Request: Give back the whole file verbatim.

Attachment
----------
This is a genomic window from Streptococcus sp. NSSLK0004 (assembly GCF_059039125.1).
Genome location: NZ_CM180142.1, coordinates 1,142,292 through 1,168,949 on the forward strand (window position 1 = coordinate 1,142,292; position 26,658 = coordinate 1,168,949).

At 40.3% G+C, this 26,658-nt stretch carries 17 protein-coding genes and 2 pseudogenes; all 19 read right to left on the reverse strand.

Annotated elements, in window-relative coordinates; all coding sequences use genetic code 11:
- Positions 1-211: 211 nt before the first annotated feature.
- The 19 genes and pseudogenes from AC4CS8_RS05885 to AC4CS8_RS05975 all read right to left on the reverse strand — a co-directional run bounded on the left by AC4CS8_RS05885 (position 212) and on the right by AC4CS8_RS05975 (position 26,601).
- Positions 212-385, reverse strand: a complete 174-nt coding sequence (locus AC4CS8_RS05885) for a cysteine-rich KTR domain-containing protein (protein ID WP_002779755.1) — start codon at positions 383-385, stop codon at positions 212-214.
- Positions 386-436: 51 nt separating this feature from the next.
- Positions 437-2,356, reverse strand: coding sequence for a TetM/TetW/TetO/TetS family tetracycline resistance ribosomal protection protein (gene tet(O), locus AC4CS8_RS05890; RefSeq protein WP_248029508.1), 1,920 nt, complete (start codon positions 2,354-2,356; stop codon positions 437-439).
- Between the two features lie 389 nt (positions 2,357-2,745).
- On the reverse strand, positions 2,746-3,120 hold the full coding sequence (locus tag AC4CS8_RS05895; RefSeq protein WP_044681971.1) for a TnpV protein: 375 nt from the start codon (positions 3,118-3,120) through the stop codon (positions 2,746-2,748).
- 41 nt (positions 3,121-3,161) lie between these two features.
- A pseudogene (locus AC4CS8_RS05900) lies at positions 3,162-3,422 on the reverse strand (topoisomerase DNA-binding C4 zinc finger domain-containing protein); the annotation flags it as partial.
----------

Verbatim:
This is a genomic window from Streptococcus sp. NSSLK0004 (assembly GCF_059039125.1).
Genome location: NZ_CM180142.1, coordinates 1,142,292 through 1,168,949 on the forward strand (window position 1 = coordinate 1,142,292; position 26,658 = coordinate 1,168,949).

At 40.3% G+C, this 26,658-nt stretch carries 17 protein-coding genes and 2 pseudogenes; all 19 read right to left on the reverse strand.

Annotated elements, in window-relative coordinates; all coding sequences use genetic code 11:
- Positions 1-211: 211 nt before the first annotated feature.
- The 19 genes and pseudogenes from AC4CS8_RS05885 to AC4CS8_RS05975 all read right to left on the reverse strand — a co-directional run bounded on the left by AC4CS8_RS05885 (position 212) and on the right by AC4CS8_RS05975 (position 26,601).
- Positions 212-385, reverse strand: a complete 174-nt coding sequence (locus AC4CS8_RS05885) for a cysteine-rich KTR domain-containing protein (protein ID WP_002779755.1) — start codon at positions 383-385, stop codon at positions 212-214.
- Positions 386-436: 51 nt separating this feature from the next.
- Positions 437-2,356, reverse strand: coding sequence for a TetM/TetW/TetO/TetS family tetracycline resistance ribosomal protection protein (gene tet(O), locus AC4CS8_RS05890; RefSeq protein WP_248029508.1), 1,920 nt, complete (start codon positions 2,354-2,356; stop codon positions 437-439).
- Between the two features lie 389 nt (positions 2,357-2,745).
- On the reverse strand, positions 2,746-3,120 hold the full coding sequence (locus tag AC4CS8_RS05895; RefSeq protein WP_044681971.1) for a TnpV protein: 375 nt from the start codon (positions 3,118-3,120) through the stop codon (positions 2,746-2,748).
- 41 nt (positions 3,121-3,161) lie between these two features.
- A pseudogene (locus AC4CS8_RS05900) lies at positions 3,162-3,422 on the reverse strand (topoisomerase DNA-binding C4 zinc finger domain-containing protein); the annotation flags it as partial.